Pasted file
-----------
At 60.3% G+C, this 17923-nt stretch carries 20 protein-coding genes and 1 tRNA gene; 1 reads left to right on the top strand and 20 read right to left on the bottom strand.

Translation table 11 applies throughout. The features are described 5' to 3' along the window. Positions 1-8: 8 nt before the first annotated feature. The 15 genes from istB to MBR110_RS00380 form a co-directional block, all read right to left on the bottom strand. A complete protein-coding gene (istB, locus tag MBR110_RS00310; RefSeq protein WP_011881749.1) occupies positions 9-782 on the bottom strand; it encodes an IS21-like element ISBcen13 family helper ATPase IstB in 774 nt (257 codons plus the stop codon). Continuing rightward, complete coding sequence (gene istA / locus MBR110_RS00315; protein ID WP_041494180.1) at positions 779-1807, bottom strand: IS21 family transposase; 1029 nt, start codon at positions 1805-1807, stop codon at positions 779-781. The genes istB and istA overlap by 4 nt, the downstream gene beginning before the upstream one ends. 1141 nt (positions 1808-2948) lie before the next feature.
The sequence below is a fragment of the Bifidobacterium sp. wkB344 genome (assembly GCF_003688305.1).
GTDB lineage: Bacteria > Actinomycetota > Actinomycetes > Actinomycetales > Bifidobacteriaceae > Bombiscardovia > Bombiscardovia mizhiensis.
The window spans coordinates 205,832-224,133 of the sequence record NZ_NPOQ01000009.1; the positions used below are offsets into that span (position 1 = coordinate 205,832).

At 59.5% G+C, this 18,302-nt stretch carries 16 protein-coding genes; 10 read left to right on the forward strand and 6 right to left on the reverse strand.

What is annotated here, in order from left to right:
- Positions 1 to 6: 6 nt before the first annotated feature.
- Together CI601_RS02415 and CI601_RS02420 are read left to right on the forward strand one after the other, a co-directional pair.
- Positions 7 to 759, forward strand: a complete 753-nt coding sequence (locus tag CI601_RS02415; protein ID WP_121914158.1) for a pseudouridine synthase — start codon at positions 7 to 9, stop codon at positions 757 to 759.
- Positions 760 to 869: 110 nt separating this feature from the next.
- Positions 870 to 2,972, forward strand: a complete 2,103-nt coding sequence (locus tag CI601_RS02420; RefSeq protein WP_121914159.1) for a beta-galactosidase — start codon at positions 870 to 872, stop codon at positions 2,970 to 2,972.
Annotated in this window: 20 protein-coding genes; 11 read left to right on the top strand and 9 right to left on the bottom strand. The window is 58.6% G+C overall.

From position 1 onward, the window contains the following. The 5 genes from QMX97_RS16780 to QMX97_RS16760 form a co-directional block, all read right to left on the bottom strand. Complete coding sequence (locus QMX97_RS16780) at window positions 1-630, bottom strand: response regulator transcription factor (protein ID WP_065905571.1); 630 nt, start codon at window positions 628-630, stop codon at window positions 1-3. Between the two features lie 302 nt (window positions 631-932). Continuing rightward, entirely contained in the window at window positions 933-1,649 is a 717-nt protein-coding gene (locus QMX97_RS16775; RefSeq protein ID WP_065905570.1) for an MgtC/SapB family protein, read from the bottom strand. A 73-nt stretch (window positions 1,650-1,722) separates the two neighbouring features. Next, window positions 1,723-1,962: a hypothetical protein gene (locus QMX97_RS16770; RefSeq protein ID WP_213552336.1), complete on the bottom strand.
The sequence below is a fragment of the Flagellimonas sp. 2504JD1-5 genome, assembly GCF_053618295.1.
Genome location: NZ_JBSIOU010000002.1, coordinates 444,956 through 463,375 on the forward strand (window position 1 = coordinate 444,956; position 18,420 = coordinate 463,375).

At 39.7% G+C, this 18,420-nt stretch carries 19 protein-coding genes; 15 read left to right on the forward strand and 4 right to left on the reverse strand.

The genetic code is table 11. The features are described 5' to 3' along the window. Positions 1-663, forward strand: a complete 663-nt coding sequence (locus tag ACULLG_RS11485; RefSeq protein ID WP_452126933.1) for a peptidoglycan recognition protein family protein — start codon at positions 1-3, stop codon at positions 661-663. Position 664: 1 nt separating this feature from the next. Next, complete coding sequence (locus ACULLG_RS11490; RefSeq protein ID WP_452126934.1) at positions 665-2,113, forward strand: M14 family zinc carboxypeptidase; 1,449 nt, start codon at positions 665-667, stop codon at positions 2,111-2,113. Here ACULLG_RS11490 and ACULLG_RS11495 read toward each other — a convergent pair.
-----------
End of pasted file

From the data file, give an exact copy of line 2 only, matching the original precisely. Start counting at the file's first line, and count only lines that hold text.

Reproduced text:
Translation table 11 applies throughout. The features are described 5' to 3' along the window. Positions 1-8: 8 nt before the first annotated feature. The 15 genes from istB to MBR110_RS00380 form a co-directional block, all read right to left on the bottom strand. A complete protein-coding gene (istB, locus tag MBR110_RS00310; RefSeq protein WP_011881749.1) occupies positions 9-782 on the bottom strand; it encodes an IS21-like element ISBcen13 family helper ATPase IstB in 774 nt (257 codons plus the stop codon). Continuing rightward, complete coding sequence (gene istA / locus MBR110_RS00315; protein ID WP_041494180.1) at positions 779-1807, bottom strand: IS21 family transposase; 1029 nt, start codon at positions 1805-1807, stop codon at positions 779-781. The genes istB and istA overlap by 4 nt, the downstream gene beginning before the upstream one ends. 1141 nt (positions 1808-2948) lie before the next feature.